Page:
According to the results of a study commissioned by the Samaritans, men aged between 35 and 55 are at the highest risk of suicide over any other group. The research was collaborated by a group of economists, psychologists and sociologists.
The researchers reported that there have been a number of social and economic changes that have called traditional male characteristics into question. Increased prevalence of divorce, more working mothers and an economic climate that has meant the male breadwinner is no longer the norm.
This, in combination with the stereotypical male not wanting to disclose their troubles or seek help, rather, gain relief with alcohol and drugs have all lead to this group of men being most likely to commit suicide.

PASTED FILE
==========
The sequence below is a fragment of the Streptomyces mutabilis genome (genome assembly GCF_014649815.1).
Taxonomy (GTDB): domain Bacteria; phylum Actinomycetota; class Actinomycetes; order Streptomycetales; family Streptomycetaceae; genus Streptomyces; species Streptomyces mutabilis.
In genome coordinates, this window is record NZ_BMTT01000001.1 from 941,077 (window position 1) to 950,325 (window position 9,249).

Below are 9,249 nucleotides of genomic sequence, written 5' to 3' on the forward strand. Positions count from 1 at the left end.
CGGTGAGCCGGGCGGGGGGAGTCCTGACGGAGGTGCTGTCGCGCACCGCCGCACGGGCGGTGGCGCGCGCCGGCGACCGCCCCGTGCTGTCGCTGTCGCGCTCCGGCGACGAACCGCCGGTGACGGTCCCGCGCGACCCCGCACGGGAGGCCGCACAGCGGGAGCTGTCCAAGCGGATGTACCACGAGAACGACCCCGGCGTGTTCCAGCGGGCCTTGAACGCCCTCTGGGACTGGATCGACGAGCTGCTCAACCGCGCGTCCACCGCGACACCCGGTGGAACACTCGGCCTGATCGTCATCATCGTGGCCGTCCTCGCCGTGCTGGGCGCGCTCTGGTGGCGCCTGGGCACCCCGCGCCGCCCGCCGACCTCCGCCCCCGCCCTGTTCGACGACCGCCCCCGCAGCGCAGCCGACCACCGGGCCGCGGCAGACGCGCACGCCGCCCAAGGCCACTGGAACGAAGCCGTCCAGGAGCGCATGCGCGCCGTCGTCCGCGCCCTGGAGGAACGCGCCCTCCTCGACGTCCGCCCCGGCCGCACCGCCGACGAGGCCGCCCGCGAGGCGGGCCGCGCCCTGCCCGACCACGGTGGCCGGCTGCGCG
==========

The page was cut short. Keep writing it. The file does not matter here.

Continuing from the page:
The research concluded that men aged between 35 and 55 were significantly more likely to take their own lives than females of the same age, and twice as likely as younger males.
One researcher reportedly commented that the figures represent the difficulty this group of males face at the point of evolution from the stern, silent traditions of their fathers who are the providers for their families and the individualistic and progressive generation of their sons.
This research has highlighted a potentially ‘at risk’ group of people, emphasising the imminent need to help such individuals in this time of evolution.